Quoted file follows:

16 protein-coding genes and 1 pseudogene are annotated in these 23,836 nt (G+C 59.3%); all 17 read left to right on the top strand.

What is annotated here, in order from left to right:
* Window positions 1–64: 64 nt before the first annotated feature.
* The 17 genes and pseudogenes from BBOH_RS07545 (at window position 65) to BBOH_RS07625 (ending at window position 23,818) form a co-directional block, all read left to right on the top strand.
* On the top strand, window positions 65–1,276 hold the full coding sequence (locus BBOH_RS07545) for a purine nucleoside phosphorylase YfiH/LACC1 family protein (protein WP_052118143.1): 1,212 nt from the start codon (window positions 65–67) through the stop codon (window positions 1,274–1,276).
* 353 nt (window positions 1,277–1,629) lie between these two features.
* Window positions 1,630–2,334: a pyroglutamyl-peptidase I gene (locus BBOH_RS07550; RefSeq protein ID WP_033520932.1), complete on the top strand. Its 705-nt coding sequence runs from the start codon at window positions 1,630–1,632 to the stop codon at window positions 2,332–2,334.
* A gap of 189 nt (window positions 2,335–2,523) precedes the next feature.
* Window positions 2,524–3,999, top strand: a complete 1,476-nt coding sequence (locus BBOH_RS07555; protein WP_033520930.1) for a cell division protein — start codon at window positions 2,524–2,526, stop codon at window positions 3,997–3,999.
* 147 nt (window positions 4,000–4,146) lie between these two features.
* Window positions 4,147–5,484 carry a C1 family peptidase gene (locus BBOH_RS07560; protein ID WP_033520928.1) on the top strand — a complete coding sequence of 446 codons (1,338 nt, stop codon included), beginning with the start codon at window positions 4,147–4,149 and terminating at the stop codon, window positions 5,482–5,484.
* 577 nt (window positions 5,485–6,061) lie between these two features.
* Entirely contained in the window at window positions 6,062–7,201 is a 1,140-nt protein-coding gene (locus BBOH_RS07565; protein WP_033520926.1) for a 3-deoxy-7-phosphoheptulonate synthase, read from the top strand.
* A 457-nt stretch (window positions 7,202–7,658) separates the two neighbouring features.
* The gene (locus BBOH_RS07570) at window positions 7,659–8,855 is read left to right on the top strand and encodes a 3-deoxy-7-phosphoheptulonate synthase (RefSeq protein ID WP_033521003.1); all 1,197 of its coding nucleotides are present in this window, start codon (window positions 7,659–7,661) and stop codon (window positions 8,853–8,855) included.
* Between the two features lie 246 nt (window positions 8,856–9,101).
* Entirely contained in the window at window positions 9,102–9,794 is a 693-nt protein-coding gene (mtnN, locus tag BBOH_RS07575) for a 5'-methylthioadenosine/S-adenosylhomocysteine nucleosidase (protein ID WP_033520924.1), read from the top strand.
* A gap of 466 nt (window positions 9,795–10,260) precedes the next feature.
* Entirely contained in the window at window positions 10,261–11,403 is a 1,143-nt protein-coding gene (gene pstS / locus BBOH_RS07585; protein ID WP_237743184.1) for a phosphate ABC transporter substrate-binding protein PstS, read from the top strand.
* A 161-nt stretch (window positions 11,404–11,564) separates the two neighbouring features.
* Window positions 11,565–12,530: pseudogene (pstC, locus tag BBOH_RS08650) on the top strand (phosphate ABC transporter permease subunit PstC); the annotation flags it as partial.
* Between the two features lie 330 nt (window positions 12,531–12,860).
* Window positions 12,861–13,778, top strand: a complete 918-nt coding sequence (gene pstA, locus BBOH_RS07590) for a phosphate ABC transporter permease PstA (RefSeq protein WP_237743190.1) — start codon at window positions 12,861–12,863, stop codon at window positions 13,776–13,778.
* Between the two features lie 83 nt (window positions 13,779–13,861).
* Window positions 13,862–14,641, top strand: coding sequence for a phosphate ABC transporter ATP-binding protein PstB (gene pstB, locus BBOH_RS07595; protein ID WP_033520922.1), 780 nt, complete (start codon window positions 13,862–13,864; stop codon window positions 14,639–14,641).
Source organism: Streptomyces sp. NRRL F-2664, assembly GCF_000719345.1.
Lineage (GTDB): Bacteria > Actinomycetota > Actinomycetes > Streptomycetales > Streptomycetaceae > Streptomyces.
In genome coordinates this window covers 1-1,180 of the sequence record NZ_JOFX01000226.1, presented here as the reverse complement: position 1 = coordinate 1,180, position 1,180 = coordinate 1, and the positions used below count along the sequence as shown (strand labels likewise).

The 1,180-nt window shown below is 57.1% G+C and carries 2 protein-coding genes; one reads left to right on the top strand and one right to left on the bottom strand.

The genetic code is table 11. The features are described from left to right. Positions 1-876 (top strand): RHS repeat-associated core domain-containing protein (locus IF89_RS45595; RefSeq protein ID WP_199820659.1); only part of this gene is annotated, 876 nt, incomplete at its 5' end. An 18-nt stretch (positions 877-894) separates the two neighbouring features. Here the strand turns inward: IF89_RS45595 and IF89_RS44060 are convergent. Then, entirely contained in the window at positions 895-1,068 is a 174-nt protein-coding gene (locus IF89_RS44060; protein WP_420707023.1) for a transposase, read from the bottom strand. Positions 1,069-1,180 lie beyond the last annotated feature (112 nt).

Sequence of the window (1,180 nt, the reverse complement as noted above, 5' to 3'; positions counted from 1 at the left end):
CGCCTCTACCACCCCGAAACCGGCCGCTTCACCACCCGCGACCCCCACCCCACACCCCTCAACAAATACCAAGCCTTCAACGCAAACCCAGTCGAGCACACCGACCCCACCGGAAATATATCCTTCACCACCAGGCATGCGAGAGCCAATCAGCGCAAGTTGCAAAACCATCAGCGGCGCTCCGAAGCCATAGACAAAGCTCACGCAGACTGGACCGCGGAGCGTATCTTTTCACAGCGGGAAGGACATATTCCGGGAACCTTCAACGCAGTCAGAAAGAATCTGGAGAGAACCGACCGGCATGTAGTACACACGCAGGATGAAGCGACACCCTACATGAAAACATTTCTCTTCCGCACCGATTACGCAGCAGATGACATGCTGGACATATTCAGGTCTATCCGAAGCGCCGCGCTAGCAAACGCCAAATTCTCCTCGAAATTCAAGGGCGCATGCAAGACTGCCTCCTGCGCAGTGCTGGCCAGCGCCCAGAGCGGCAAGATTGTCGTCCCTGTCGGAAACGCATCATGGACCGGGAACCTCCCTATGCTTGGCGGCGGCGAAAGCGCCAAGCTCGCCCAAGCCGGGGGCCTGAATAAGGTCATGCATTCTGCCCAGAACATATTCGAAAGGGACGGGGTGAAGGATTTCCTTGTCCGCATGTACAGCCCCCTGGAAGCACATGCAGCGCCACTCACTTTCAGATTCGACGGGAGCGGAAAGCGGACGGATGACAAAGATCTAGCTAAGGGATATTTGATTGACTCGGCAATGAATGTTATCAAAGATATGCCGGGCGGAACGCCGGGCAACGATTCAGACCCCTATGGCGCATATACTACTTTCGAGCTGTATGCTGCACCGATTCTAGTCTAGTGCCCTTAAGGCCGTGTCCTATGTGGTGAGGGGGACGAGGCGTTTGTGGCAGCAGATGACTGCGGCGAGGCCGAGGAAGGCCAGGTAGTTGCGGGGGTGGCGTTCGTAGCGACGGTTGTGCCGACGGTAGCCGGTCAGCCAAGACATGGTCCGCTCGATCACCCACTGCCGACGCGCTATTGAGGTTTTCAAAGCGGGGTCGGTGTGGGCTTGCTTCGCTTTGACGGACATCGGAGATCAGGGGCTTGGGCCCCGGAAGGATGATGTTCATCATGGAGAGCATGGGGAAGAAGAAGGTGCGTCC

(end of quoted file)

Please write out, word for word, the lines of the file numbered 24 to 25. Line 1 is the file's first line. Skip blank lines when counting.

* Between the two features lie 83 nt (window positions 13,779–13,861).
* Window positions 13,862–14,641, top strand: coding sequence for a phosphate ABC transporter ATP-binding protein PstB (gene pstB, locus BBOH_RS07595; protein ID WP_033520922.1), 780 nt, complete (start codon window positions 13,862–13,864; stop codon window positions 14,639–14,641).